Go to Saint Mary's University main web site: www.smumn.edu Geographic Information Science, Master of Science, Department of Resource Analysis, Saint Mary's University, Winona, Minnesota

Information for Prospective Students

About DIGA : Applicable Fields

The integration of data intelligence and geoanalytics is ideal for a wide range of data-rich fields, such as public health analytics, natural resource management, business applications, urban planning, public safety, public policy, political science, demographics, and government applications. In learning how to couple GIS technology with growing data intelligence capabilities, graduates will be more versatile in integrating technology and data science platforms, addressing issues, and solving real-world problems to generate more informed perspectives in decision making. Below are a few examples of fields using data and geoanalytics:

Policy Administration/Government/Criminal Justice: State and local governments and law enforcement agencies are continually pressed to become more efficient. As a result, geographic information systems are readily used to access relevant data and manage large databases with some geographic link, such as zip codes, zoning, and parcels. Questions these users might use geospatial data to answer include:

  • Which parcels are located in the floodplain?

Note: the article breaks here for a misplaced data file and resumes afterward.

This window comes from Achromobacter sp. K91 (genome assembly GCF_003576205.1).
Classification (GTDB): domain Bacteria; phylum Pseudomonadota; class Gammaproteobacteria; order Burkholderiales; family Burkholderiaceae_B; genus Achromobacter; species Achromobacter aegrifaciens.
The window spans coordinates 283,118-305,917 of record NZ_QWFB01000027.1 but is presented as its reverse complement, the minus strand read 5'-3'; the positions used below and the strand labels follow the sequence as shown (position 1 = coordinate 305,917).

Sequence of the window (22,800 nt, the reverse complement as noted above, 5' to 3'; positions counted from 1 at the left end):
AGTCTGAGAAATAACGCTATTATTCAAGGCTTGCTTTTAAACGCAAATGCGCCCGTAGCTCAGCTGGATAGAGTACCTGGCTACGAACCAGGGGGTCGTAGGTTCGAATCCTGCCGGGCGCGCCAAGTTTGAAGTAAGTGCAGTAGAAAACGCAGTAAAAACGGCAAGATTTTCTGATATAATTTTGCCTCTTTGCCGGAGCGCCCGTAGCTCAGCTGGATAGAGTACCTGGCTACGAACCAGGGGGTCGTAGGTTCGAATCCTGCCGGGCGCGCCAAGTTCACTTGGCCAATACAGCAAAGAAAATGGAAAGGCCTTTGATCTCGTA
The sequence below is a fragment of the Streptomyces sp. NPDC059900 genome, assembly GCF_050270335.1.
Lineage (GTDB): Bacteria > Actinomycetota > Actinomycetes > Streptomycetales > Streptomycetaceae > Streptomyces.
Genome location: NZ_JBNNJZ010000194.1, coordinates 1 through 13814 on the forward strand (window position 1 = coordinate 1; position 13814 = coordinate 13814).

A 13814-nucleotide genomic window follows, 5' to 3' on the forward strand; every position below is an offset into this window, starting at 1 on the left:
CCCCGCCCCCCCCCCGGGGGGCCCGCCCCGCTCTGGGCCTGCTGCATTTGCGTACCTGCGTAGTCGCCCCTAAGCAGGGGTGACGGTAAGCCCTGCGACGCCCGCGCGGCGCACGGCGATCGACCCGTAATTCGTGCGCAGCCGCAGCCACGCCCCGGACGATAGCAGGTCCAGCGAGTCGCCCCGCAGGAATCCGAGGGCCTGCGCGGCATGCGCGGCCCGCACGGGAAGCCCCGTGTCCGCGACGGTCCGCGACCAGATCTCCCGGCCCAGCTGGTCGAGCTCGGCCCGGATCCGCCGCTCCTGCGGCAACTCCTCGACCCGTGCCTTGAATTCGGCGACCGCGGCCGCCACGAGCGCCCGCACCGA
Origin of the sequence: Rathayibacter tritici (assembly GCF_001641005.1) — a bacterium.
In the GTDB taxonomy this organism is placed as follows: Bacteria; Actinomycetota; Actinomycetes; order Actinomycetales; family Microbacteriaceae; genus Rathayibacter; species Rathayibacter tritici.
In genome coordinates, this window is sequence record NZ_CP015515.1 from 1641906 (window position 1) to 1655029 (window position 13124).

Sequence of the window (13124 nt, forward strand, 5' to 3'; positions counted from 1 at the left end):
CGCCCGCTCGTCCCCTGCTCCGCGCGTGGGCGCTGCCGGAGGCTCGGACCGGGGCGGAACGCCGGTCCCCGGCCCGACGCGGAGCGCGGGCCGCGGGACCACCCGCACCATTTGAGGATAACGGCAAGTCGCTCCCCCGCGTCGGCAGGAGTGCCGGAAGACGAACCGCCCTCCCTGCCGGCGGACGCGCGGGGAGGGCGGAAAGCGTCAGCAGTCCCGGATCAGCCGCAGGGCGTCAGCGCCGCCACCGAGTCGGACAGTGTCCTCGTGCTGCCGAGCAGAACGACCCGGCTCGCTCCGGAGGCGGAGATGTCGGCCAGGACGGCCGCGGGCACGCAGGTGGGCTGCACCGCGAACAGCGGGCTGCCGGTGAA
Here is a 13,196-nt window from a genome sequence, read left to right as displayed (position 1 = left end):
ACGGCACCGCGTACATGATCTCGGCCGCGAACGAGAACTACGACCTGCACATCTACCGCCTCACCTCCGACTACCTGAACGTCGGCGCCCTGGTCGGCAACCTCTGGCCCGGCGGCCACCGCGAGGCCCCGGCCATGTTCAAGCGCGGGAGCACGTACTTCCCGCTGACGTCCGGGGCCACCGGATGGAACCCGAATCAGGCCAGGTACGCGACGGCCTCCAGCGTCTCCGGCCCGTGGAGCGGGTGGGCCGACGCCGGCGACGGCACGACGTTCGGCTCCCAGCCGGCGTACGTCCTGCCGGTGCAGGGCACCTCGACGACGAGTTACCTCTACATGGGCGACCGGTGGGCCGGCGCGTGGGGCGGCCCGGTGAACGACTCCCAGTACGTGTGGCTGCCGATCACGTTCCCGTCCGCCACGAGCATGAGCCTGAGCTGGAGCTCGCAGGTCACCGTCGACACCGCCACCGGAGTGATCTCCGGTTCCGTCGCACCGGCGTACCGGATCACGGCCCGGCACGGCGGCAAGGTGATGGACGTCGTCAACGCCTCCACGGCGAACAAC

• Where should school attendance boundaries be drawn?
  • Which areas of the city experience the most crime?
  • Where are all of our road signs, government vehicles, trees, sewer lines, sidewalks, etc?

Natural Resource Management: As the world’s population continues to grow, natural resource managers need to be cognizant of new technologies that assist in managing resources. There are a vast array of tools resource managers can utilize to inform their decision making process. :

  • Where is critical habitat for an endangered species?
  • What is the spatial distribution of plant communities?
  • Where are invasive species likely to spread?
  • What is downstream of a pollution source?

Homeland Security/Emergency Management: Natural disasters, smart population growth, world resource management, epidemic disease management, traffic control, and terrorism control all depend on questions of geography. Examples include:

  • If a volcano erupts, what area will be impacted by ash and debris?
  • How can emergency responders most efficiently distribute aid to an area affected by a disaster?
  • Where and how fast is a disease likely to spread?
  • How are public officials able to assess, inventory, and plan for urban and rural responses?

Business Administration: Increasingly, businesses are compiling extensive databases with considerable geographic information. Innovative businesses are using technology to harvest this data to analyze, predict, and manage their resources, becoming more efficient in their market. From international corporations to entrepreneurial startups, companies are asking questions such as:

  • Where are most of my customers travelling from?
  • Where should I locate my business so that it does not compete with my existing business locations?
  • Where are potential customers that would benefit from my business?
  • Where should I locate my warehouse to most efficiently distribute goods to my stores?

You can find information about how GIS is used in many more industries here: http://www.esri.com/industries.html .

“The application of GIS is limited only by the imagination of those who use it.”
– Jack Dangermond, President of ESRI